Lasting Lifestyle Improvement
I had an infection that went untreated and continued to stress my immune system allowing other invaders to take over my body, until I felt my whole system was quite out of whack. For me, the only way to truly heal from Lyme disease and multiple co-infections was to address my whole life holistically. It was about more than killing off the invaders, it was about truly healing and looking at why I may have been susceptible to getting sick in the first place. I had to look at environmental factors – not just mold and heavy metals, but also the negative thoughts I was exposing myself to. Nutrient dense food, movement, time in nature, stress management, and spirituality were all aspects of my life I focused on during my healing journey.
Changing your life to address lifestyle factors that may be contributing to your dis-ease can feel like a big task. Change isn’t easy. Neuroscience tells us habits are wired into our brains and old habits will pop back up before you are even aware they are there.
Change creates loss – even if the change is positive, we have to let go of something. I found this during my own journey – I had to grieve the sick version of myself as I transformed into a new healthy person.
Lifestyle change is also an area where people tend to have experience with multiple failures. Perhaps these failed attempts at quitting smoking, losing weight, etc, have caused some pain.
Fear of loss and fear of pain are reasons people may shy away from making lifestyle changes.
Yes despite this, we still have a desire for growth and change. If everything we do comes out of love or fear (per psychiatrist Gerry Jampolsky) than this motivation could come from fear of death or illness, or love of self. Although fear can be a spring board for change, we need to look to love for sustained changes.
In the book Wellness Coaching for Lasting Lifestyle Change by Michael Arloski, PhD, PCC, CWP, the author mentions that our present lifestyle is maintained by a combination of habit, comfort, fear, and reinforcement.
I wanted to share with you the seven steps for lifestyle improvement Arloski shares in his book.
The first step is taking a look at your current lifestyle. You must first assess where you are and what you would like to accomplish. During this phase, you develop the ability to observe oneself. Self awareness is used as a tool to assess which areas of your life you are ready to change.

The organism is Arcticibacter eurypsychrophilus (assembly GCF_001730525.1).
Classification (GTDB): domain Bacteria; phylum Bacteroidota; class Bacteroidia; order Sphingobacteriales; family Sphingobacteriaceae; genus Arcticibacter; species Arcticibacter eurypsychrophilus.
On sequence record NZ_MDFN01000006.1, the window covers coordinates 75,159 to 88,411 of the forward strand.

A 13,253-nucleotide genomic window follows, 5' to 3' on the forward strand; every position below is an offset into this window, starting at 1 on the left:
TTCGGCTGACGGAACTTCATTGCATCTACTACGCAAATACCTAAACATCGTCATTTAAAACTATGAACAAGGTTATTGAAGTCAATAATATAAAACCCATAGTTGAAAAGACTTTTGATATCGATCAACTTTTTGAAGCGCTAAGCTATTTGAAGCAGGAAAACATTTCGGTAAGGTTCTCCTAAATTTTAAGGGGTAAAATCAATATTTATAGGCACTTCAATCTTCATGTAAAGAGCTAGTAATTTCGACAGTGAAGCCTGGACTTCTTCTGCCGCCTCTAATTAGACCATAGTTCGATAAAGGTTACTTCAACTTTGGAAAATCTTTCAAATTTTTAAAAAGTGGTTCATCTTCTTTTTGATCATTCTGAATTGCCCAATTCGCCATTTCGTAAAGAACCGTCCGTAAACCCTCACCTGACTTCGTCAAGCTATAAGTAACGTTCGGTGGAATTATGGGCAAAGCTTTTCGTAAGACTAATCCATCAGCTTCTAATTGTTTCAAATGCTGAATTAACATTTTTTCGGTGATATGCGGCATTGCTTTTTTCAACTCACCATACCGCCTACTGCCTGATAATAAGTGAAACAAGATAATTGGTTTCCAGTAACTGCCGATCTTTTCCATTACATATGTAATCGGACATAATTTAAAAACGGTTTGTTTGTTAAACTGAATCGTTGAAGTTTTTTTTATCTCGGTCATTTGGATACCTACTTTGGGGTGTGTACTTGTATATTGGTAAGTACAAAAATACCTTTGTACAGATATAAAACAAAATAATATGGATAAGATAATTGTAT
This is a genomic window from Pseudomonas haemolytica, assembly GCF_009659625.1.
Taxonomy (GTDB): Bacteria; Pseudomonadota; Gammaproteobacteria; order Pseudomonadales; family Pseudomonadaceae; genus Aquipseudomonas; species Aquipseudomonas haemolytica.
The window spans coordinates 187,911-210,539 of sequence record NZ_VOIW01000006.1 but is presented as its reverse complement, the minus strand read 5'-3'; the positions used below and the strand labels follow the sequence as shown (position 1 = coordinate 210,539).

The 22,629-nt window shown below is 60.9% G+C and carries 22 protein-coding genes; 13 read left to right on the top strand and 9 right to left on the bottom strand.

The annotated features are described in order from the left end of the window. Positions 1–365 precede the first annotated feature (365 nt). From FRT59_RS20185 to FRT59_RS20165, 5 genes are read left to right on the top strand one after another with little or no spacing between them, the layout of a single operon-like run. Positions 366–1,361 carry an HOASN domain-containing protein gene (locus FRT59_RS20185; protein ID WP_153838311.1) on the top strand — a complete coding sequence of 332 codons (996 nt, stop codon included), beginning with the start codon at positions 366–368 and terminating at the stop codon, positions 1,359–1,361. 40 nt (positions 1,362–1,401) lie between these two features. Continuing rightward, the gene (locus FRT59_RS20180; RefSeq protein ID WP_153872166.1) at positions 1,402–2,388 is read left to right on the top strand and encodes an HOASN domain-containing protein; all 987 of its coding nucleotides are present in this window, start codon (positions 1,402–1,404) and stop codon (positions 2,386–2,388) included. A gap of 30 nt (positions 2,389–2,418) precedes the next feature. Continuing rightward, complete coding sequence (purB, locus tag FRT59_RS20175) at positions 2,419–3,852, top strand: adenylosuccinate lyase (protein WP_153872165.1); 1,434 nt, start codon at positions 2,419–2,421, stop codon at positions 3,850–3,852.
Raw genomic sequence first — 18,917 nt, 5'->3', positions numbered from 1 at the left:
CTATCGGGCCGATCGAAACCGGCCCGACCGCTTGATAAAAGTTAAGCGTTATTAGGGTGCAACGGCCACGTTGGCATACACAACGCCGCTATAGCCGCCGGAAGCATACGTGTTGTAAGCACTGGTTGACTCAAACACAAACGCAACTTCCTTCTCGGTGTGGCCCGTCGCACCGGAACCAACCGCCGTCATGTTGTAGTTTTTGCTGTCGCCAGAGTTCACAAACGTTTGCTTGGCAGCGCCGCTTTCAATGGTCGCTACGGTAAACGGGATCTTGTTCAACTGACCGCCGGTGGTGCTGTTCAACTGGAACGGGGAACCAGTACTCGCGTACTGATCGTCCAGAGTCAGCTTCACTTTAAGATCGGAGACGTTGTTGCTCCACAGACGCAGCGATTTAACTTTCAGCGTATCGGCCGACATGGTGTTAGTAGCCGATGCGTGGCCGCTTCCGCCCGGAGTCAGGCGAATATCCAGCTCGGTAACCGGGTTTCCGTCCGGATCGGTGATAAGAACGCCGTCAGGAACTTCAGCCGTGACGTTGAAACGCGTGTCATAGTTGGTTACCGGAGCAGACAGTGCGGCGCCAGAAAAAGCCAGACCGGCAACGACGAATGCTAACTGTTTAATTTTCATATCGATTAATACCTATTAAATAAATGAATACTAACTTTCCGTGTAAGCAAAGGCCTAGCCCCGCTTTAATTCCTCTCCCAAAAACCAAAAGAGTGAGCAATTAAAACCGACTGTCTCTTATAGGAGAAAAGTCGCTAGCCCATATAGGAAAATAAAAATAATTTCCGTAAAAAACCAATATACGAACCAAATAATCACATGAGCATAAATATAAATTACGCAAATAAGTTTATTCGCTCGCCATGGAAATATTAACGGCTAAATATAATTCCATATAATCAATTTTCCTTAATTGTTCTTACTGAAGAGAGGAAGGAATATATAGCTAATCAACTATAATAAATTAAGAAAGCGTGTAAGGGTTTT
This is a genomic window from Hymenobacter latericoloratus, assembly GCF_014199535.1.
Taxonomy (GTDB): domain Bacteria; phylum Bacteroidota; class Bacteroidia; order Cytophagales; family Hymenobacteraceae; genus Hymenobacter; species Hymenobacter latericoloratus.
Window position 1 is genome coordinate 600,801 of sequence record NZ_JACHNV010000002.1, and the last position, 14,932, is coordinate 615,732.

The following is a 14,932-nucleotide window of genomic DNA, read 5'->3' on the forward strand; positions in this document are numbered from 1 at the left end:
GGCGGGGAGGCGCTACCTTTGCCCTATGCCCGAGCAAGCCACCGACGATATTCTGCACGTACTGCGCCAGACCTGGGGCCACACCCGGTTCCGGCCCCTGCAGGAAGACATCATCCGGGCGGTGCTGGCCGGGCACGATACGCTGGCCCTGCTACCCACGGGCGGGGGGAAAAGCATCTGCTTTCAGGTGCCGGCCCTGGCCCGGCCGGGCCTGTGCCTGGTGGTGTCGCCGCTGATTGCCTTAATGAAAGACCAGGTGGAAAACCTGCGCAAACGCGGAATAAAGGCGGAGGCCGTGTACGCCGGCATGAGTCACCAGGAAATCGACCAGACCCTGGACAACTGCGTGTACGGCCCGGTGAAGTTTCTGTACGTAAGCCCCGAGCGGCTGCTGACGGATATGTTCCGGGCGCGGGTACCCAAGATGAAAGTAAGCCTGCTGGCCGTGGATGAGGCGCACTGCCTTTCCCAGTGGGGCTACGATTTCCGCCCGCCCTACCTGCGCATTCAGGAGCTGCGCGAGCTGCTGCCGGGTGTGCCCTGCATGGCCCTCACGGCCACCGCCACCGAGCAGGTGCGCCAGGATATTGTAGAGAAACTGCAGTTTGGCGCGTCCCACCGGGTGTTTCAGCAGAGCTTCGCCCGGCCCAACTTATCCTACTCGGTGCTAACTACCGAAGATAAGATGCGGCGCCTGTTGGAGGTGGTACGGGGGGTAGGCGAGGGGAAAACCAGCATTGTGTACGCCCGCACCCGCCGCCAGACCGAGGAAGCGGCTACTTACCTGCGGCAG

2. Foundational work on self
During this phase, focus on increasing awareness of self in regards to environmental, interpersonal, intrapersonal, and spiritual levels. This is the time to become excited about your personal growth.
3. Setting the focus
This is where you determine what you are ready, willing, and able to work on now and in the near future. This is where you create a wellness plan (or co-create one with a health coach). Ask yourself where you want to go and how you will know when you have arrived. This wellness plan is an agreement for action with an accountability plan.
4. Working through habit and environmental support
To support healthy change, alliances should be sought out with friends and wellness professionals who provide a supportive environment
5. Initial behavior change
Initial success is accepted and celebrated. Resistance patterns can be identified and goals re-adjusted if needed.
6. Deeper work on self
In this phase, higher levels of self-awareness, fear, and resistances are explored. Spiritual and emotional issues become primary. Setting boundaries with other people may have unpredicted consequences and bring up emotional closeness, trust, or loss issues. This stage takes courage to maintain the changes.
7. Lasting behavioral/lifestyle change
Congratulations, the lifestyle change has taken hold during this phase and the benefits of the change are the motivation. Maintain self-awareness and reassess periodically. Alliances with friends and wellness professionals can support the continuation of healthy lifestyle behaviors. Celebrate your accomplishments and enjoy your health.
For anyone struggling with a Lyme-like illness, a hospital that treats the body as a whole can offer a great deal of help. This article was written by Christine Arseneau, Pharm.D., Director of Coaching services for Lyme Support (https://www.lymesupport.com), which refers people who are suffering with Lyme disease to hospitals in Germany and Mexico as well as providing personalized health coaching using a functional medicine approach.
If you’d like more information about these specialized hospitals, we can help schedule you at a hospital and provide education on treatments. We strive to advocate for tick-borne illness by writing articles and speaking at conferences and support groups.
You can reach us at Lyme Support via email at firstname.lastname@example.org or by telephone at +1415.228.0296.
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